Gubernatorial Candidates Gillespie and Northam committed, if elected, to meet with VOICE at least twice a year, including before the state budget is formulated. Both candidates also pledged to attend listening sessions to hear issues faced by WMATA metro workers, teachers, DREAMers and others in the community. VOICE will have 400+ volunteer leaders on the ground doing non-partisan Get out The Vote (GOTV) work in four low-voting districts in Fairfax and Prince William Counties between now and Election Day to increase voter turnout by 5-10% in targeted precincts. All eyes are on Virginia. As a bellwether state, the outcome of this election will be pivotal for what is to come nationwide.

VOICE’S ISSUE AGENDA
 
Issue #1: Leading the Nation in Reducing Discrimination, Hate Acts & Bullying
1). Zero tolerance for discrimination, hate and bullying; 2). Strengthen reporting and increase training; 3). Implement the best of the 2018 recommendations from Governor's Commission on Diversity, Equity, and Inclusion.
 
Issue #2: Restorative Criminal Justice
1). Increase the felony larceny level from $200 to at least $1,500 and change misdemeanor law for 1/2 ounce of marijuana; 2). Dismantle school to prison pipeline and invest in young people.
 
Issue #3: Public Education
1). Tackle achievement gap by creating a pilot specialized grant program for Title 1 schools; 2). Address teacher shortage crisis; 3). Increase access to Pre-K for low-income 4-year-olds.
 
Issue #4: Reliable Transit
1). Ensure our Washington Metropolitan Area Transit is an affordable, reliable, and equitable transit system; 2). Uphold Metro's middle-class jobs. We need more good jobs in our region, not fewer.
 
Issue #5: Housing That is Affordable for Workers & Families
1). Support building affordable housing on publicly owned land (local, state, and federal) and increase the VA Housing Trust Fund from the current two-year $8 million allocation.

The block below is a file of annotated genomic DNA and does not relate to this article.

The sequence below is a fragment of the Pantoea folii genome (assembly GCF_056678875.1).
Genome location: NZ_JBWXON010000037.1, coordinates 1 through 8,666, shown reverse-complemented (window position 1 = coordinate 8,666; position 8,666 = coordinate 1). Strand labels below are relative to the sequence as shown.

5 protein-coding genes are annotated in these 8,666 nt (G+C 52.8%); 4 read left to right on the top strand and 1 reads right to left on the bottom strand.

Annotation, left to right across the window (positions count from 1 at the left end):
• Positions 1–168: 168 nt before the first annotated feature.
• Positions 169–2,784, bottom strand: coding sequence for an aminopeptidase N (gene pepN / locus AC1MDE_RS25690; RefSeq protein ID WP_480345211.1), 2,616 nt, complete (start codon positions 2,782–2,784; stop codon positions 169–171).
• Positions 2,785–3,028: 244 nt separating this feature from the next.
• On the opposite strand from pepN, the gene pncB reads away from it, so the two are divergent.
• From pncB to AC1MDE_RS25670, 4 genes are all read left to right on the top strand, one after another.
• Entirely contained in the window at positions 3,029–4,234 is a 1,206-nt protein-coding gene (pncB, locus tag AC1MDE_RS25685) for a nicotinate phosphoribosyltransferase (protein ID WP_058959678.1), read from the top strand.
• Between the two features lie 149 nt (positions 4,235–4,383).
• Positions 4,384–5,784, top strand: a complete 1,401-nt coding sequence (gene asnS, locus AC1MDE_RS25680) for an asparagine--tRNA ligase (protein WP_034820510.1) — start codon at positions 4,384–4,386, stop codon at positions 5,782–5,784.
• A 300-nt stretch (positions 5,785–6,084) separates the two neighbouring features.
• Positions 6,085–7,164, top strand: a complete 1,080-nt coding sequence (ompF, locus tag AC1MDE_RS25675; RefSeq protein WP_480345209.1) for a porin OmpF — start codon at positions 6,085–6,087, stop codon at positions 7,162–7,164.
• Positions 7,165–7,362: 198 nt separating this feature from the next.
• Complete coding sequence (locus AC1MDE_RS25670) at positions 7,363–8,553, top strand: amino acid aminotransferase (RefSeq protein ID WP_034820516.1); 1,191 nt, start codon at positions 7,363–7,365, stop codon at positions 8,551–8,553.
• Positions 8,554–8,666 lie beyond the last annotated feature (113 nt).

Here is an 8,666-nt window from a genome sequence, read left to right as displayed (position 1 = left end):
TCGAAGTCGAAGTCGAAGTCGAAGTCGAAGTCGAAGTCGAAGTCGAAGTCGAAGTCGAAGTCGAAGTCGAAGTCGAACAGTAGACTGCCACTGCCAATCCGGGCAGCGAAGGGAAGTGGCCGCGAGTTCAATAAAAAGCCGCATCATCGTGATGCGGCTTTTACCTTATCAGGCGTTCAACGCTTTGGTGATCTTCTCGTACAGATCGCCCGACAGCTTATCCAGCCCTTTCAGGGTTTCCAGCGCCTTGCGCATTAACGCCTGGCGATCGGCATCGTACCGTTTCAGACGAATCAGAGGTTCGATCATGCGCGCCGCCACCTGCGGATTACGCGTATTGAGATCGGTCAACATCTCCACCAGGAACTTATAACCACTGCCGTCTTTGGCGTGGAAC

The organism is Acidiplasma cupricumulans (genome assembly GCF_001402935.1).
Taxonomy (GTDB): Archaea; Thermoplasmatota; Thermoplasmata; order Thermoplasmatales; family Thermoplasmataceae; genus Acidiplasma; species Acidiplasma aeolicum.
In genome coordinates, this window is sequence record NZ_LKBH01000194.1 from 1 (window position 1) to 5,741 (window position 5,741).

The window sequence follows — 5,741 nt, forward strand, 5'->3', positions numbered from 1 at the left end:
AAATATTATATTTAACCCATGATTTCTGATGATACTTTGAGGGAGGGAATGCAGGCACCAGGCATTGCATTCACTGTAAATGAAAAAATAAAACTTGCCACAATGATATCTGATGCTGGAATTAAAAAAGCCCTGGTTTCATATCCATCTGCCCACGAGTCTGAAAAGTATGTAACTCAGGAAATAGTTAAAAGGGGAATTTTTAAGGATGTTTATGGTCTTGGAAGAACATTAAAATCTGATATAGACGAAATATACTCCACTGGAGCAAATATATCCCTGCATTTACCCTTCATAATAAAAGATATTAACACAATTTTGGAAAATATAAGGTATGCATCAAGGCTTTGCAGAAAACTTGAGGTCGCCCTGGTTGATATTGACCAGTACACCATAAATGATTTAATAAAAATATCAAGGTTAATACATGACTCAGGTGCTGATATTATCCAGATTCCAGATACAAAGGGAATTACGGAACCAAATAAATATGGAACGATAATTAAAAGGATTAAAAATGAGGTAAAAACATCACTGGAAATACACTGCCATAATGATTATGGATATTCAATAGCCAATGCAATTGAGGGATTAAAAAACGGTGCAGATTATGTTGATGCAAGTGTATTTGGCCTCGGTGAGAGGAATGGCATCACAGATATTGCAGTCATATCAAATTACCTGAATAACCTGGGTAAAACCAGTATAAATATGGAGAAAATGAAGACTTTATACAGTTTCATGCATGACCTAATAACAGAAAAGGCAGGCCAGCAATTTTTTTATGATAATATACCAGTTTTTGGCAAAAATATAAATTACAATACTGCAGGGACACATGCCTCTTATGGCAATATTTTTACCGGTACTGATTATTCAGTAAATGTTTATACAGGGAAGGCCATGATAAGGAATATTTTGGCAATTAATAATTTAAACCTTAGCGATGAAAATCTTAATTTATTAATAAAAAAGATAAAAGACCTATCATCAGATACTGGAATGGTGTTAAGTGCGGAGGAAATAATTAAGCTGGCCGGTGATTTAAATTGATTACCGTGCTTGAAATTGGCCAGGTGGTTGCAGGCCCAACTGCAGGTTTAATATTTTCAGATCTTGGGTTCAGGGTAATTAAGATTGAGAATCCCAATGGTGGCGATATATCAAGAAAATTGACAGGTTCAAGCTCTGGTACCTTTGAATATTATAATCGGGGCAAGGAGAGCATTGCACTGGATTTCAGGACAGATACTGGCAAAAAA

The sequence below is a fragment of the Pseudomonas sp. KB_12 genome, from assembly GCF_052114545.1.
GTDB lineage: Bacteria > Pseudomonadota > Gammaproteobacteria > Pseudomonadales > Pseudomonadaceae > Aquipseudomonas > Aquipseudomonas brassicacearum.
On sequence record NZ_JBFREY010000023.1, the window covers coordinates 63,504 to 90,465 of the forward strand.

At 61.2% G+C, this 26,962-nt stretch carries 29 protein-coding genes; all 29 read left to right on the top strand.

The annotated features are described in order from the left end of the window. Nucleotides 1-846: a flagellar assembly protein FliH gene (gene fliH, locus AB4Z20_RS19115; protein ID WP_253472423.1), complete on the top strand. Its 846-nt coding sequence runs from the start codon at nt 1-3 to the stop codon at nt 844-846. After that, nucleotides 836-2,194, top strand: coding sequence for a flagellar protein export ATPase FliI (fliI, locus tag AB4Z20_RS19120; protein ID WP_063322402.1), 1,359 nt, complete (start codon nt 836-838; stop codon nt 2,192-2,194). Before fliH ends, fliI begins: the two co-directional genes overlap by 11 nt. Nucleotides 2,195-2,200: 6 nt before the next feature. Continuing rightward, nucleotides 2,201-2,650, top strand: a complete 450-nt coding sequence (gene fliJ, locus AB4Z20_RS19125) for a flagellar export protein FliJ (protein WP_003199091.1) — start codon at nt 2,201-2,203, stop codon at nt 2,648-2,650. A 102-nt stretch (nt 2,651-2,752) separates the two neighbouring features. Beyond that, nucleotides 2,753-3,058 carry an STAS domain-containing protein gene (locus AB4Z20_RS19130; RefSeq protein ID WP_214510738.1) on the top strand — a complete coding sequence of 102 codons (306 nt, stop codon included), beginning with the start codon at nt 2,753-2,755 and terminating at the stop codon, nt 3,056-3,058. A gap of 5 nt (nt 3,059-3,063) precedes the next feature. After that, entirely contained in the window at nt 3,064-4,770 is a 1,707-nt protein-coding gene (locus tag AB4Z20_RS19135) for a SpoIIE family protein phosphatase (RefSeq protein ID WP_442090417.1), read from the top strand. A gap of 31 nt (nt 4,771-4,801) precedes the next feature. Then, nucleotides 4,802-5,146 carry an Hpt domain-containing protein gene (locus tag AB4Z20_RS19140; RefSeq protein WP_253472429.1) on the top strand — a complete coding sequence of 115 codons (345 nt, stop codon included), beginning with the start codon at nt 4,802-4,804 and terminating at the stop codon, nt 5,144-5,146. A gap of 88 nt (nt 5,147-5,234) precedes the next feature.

Issue #6: Immigration
1). Support keeping families together! There are 74,000 kids who are US citizens in VA that have a parent who is undocumented; 2). Support DREAMers by convening Virginia US Delegates, Senators, VA CEO's who employ DREAMers, NOVA Superintendents, Educators, VA denominational leaders & DREAMers to hear first-hand why DACA is critical.
 
 
 

1,130+ Jersey City Together Leaders Press for Affordable Housing, Jobs Commitments on 200+ Acres of Formerly Contaminated Land


Rev. Dr. Joshua Rodriguez of Cityline Church with leaders and organizers from a previous
Metro IAF affiliate, Interfaith Community Organization, on stage behind him.

1,130+ leaders gathered for Jersey City Together's Fall action on Monday, October 2nd to discuss the future of Jersey City and - in particular - how 200 acres of vacant & underdeveloped land could be used to address the city's need for affordable housing and jobs. Interfaith Community Organization (ICO), a previous IAF affiliate, had forced Honeywell & PPG to spend $1 billion cleaning up hexavalent chromium contamination.

Now that these sites are clean, the work begins to ensure the sites are used for the benefit of the City. Both mayoral candidates committed to work with the organization if elected, and Mayor Steven Fulop agreed "100%" with Jersey City Together's vision for the sites and committed to "work hand in hand" with the organization to rewrite at least one of the two redevelopment plans for the sites to include more affordable housing and jobs. Jersey City Together will continue the fight to turn these commitments into action. Press coverage can be found hereherehere, and here.


Jersey City Together leaders discuss the future of 200 acres of vacant land.